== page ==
Chapter 10: en route for the border.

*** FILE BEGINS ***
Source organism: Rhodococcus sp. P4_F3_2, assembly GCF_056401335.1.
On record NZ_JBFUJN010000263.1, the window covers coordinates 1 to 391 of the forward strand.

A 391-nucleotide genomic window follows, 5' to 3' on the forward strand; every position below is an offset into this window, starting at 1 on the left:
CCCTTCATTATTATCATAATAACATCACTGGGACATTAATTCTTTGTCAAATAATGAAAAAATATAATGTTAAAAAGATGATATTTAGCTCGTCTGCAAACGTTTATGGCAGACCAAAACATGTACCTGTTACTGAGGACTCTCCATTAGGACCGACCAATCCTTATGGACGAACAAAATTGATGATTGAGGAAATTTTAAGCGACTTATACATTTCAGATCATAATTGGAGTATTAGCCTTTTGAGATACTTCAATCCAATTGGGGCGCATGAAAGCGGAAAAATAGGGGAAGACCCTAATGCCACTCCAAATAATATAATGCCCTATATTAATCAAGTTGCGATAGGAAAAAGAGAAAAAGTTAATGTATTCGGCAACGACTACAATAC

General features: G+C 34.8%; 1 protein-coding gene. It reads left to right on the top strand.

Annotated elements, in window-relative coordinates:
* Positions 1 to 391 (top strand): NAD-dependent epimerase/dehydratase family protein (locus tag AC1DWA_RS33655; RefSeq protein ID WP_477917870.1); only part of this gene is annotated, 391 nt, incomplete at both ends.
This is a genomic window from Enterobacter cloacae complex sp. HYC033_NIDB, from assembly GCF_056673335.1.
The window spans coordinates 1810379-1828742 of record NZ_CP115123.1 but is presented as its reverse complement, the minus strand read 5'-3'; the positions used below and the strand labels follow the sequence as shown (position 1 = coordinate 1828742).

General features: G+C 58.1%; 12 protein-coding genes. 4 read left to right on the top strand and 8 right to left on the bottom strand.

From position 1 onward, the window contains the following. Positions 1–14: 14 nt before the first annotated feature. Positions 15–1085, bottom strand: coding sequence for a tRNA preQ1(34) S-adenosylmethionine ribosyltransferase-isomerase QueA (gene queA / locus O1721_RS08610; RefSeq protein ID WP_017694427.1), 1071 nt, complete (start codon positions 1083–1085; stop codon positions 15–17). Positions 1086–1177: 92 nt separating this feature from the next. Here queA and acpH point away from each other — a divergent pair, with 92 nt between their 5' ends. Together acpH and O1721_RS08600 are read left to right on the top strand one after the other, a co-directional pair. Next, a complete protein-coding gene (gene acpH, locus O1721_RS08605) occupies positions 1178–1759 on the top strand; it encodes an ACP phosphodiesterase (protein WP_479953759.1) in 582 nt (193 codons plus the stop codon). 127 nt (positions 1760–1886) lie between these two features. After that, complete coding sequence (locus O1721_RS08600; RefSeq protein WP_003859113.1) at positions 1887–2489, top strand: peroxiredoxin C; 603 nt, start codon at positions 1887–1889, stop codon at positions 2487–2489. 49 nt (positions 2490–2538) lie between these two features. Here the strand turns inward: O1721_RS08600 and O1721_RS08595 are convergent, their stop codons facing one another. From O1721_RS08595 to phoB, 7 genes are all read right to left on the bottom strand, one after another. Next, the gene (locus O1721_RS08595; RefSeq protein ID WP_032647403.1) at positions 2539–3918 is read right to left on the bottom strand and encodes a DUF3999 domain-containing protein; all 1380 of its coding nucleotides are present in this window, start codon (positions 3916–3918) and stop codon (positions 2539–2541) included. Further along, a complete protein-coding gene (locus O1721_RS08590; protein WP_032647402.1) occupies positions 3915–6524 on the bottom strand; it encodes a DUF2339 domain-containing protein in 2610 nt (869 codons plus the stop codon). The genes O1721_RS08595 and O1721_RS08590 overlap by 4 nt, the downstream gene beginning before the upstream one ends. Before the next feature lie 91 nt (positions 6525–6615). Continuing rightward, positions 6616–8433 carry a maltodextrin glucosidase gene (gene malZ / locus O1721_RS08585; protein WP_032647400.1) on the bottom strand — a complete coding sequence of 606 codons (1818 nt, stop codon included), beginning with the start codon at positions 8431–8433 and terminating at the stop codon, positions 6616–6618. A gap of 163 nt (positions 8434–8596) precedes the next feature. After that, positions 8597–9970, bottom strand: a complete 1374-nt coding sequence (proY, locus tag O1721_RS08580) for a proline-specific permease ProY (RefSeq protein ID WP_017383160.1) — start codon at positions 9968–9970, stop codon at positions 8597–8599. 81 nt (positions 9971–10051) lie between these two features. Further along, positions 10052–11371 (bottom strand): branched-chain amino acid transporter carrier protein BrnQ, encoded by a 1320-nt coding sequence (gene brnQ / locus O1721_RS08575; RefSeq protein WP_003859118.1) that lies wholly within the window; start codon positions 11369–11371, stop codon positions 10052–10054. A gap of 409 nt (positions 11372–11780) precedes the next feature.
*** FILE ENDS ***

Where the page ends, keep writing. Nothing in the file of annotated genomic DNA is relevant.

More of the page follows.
Very soon after their state went out of the Union, and it became settled that the policy of the central Government was to take possession of the border states by force, the people of Virginia decided that the battle was to be fought on her soil. Her nearness to Washington, the facility of land communication, and the availabilty of her waterways for transportation purposes, all pointed to this; and the southern Government also became aware that the Potomac boundary of the Confederacy was the one to be most jealously guarded. Under these circumstances, when the tender of the use of the state capital at Richmond was made to the Montgomery Government, the advantages of the move were at once apparent, and the proffer was promptly accepted. When we returned to Montgomery, preparations for removal were in such state of progress that the change would be made in a few days. Archives and public property not in daily use had already been sent on, and some of the force of the executive departments were already in the new capital, preparing for the reception of the remainder. Troops in large bodies had already been forwarded to Virginia from all parts of the South, and all indications were that, before the summer was over, an active campaign on the soil of the Old Dominion would be in progress. About this time, a telegram from Montgomery appeared in the New York Tribune, which created as much comment at the South as at the North. It stated, in so many words, that the whole South was in motion; that a few days would see Mr. Davis in Virginia at the head of thirty thousand men, Beauregard second in command. With the two sections in a state of open hostility, and with armies already in the field and manoeuvering for position, it was somewhat singular that the avowed correspondent of a northern journal should be allowed in the southern Capital; but, when his dispatches bore on their face some signs of authoritative sanction, it became stranger still.  The correspondent of the Tribune was a well-known lobby member of years standing, but avowedly a southern man. His intercourse with the leaders of the government was, at least, friendly, and his predictions and assertions in the columns of that newspaper were generally borne out in fact. The state of the country was an anomalous one, but this method of waging war was still more so. The history of the dispatch in question was simply this: There had been much jubilation in Montgomery over the news from Virginia. Serenades had been made, speeches delivered, and the invariable whisky had not been neglected. Late at night, I was shown a copy of this dispatch, as one about to be sent. On my doubting it, I was credibly informed that it had been shown to at least one cabinet officer, and received his approval. And it went! When it was finally settled that the Capital was to be moved to Virginia, the city of Montgomery began to wail. It had all along been utterly and most emphatically opposed to the location of the government there. It would ruin the trade, the morals and the reputation of the town. Dowagers had avowed their belief that the continuance of the Congress there for one year would render the city as perfect a Sodom as Washington-would demoralize the society beyond purification. Men of business had grumbled at being disturbed from their fixed routine of many years. But now that the incubus was to be removed, there was a strong pressure to prevent — and bitter denunciations of — the outrage! Leaders came out in the papers, advising against the practicability; scathing articles about perfidy sometimes appeared; and it was, on all hands, prophesied that the government would lose caste and dignity, and become a traveling caravan if the change were made. Where will the nations of Europe find it when they send their ministers to recognize the Confederate Government?-was the peroration of these eloquent advocates. Now, as there was no contract made or implied, in locating the provisional government at Montgomery, that it was to be the permanent Capital; or that the exigencies of the war might not necessitate a change to some point more available, this was at least unnecessary. True, the people had made sacrifices, and had inconvenienced  themselves. But what they had done was for the country, and not for the Government; and had, besides, been done equally elsewhere. And the location, even temporarily, of the Government there had aided the town greatly. It had become the converging point of railroad and contract business for the Confederacy; and the depots and storehouses located there would be of course continued, throwing a vast amount of business activity and money into it. So, though the people might be somewhat morbid on the subject, their arguments against the change were, on the whole, if natural, not founded on fact. But, perfectly regardless of the thunders of the press and the growlings of the people, the preparations for removal and the change of base to Virginia went steadily on, By the 20th of May, everything had been completed — the President and Cabinet left Montgomery — the fact, that had for some time been a real one, was formally consummated; and Montgomery became again the Capital of Alabama. I had nothing to keep me in town longer, so I started for a leisurely trip to Richmond. But man proposes; and in this instance, the Quartermaster's Department disposed that travel was to be anything but practicable. Trains, crowded with troops from all directions, met at the junctions, and there had to lay over for hours, or days. Burden trains, with supplies for the army, munitions of war, or government property from Montgomery, blocked the road in all directions; and trains running “not on time” had to proceed much more carefully than ordinarily. In fact, there was not the amount of transportation at the disposal of the roads that the greatly enhanced demands required; and at every station nearer Richmond, the pressure of passengers and freight became greater. Through Georgia I bore the troubles of the transit like a philosopher; but under three detentions between Augusta and Columbia, of from nine to thirteen hours, patience and endurance both gave way. South Carolina had gone into the war with her eyes wider open than those of her sisters; and while she had yet time, was straining every nerve to utilize all her available resources and to make new ones. Her factories, tanneries and foundries were all in constant and active operation; she was making bountiful preparation for the future.  Everywhere in the South was earnest endeavor and heartfelt enthusiasm for the cause; but I saw it nowhere directed into such practical and productive channels, thus early, as in South Carolina. Charleston, Pensacola and Virginia had drained her of younger and more active men; but the older ones and her vast resources of slave labor made up for the loss, and neither time nor energy seemed to be misapplied. After a rest, I found a freight train with a philanthropic conductor, and started for Kingsville. Vae Victis! I reached that station-what a misnomer!-in a driving mist and a very bad humor. Neither was a fine preparation for the news that a train had smashed seventeen miles above, tearing up the track and effectually blocking the road. The down train, with which we were to connect, could not come through; not a car was visible; no one knew when we could get off, and the engine we had left was just disappearing around a curve-Charlestonward. One hopeful individual ventured a mild suggestion that we should have to stay all night. He weighed a hundred and eighty pounds, at least — not a fraction less-so I remained passive; but ten pounds subtracted from his avoirdupois would have brought him a black eye. Stay all night! The idea was an aguel! Kingsville was a splendid aggregation of one house and a long platform. The town-i. e., the house-had, even in palmy days, been remarkable on the road for great dirt, wretched breakfasts and worse whisky. You entered at one door, grabbed a biscuit and a piece of bacon and rushed out at the other; or you got an awful decoction of brown sugar and turpentine in a green tumbler. Constant travel and crowds of passing soldiers had not improved it in any particular. The very looks of the place were repugnant enough in the daytime, but